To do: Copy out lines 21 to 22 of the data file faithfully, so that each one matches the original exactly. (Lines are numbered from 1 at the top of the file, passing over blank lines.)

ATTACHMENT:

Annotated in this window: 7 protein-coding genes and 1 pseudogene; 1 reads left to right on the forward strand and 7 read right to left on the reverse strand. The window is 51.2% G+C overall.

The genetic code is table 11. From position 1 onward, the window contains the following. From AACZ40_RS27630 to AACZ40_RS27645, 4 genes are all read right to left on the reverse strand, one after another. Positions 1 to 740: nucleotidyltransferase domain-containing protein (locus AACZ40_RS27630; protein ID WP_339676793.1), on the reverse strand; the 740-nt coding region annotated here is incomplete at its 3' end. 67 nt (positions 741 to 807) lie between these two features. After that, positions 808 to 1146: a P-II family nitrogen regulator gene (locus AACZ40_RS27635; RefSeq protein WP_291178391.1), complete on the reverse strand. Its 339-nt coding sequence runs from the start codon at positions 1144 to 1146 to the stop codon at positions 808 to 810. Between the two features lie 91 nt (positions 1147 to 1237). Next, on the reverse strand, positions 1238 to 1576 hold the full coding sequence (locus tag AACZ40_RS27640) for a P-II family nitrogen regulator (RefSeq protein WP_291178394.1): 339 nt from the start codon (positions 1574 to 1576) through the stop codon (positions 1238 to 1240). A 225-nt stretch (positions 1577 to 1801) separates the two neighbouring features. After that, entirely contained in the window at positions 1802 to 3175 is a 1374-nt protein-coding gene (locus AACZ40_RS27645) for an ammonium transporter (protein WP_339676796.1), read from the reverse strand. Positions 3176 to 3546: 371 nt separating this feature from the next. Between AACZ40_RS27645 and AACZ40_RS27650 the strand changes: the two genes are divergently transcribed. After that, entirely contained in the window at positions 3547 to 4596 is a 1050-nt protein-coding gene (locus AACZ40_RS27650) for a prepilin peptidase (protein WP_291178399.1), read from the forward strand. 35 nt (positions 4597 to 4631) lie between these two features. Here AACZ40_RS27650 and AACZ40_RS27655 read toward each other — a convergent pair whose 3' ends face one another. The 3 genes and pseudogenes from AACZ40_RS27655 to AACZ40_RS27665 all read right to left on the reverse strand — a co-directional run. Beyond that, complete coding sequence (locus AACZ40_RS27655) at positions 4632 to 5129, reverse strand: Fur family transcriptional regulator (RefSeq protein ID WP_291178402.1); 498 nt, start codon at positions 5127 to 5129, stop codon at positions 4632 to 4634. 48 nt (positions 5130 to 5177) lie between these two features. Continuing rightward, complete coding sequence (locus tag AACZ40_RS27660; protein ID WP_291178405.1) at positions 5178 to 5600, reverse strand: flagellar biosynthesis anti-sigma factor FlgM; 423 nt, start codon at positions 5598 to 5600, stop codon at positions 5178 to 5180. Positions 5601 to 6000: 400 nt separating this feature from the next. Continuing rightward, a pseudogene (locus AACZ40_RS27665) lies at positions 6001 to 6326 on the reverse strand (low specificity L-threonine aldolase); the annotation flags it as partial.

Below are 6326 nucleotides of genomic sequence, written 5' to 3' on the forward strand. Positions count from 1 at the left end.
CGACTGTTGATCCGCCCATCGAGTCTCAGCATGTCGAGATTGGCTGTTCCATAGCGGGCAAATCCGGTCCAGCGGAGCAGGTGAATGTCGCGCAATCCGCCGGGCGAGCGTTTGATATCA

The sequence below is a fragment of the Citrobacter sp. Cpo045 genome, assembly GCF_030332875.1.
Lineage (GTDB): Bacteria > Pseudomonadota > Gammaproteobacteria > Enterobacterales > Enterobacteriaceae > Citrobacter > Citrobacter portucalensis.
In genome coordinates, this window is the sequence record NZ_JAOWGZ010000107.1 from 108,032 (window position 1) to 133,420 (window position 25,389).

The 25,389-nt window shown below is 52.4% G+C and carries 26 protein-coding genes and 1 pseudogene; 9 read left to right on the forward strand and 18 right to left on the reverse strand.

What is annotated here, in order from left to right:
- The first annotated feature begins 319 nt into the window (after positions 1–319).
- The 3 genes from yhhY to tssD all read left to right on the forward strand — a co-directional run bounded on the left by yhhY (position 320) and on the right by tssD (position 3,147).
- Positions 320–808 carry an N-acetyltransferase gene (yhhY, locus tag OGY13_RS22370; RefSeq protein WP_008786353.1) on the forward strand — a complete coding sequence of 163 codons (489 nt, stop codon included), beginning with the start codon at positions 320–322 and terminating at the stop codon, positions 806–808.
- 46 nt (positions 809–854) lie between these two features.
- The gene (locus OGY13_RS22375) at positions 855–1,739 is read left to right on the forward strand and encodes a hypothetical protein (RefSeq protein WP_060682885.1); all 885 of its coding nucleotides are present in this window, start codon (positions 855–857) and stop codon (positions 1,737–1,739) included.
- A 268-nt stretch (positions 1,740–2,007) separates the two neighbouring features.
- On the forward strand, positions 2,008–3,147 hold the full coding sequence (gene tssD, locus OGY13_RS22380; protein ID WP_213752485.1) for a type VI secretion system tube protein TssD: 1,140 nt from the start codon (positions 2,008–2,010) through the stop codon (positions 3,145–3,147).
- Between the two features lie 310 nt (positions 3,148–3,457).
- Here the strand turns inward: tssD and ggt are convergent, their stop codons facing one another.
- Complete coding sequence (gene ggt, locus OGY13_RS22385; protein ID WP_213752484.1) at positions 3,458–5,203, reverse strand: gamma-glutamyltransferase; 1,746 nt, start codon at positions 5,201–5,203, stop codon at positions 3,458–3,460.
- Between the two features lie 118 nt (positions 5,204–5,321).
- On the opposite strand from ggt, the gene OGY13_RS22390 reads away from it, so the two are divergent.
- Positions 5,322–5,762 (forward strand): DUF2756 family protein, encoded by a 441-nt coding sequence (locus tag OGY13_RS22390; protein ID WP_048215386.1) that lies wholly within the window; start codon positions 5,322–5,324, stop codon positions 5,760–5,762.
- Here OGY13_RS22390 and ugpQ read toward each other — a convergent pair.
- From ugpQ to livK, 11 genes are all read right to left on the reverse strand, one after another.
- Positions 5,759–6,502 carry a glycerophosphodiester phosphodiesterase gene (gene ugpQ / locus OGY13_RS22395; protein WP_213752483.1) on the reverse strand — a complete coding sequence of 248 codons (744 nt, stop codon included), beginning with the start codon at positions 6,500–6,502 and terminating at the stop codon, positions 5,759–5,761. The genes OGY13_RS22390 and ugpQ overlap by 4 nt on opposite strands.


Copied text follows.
- On the opposite strand from ggt, the gene OGY13_RS22390 reads away from it, so the two are divergent.
- Positions 5,322–5,762 (forward strand): DUF2756 family protein, encoded by a 441-nt coding sequence (locus tag OGY13_RS22390; protein ID WP_048215386.1) that lies wholly within the window; start codon positions 5,322–5,324, stop codon positions 5,760–5,762.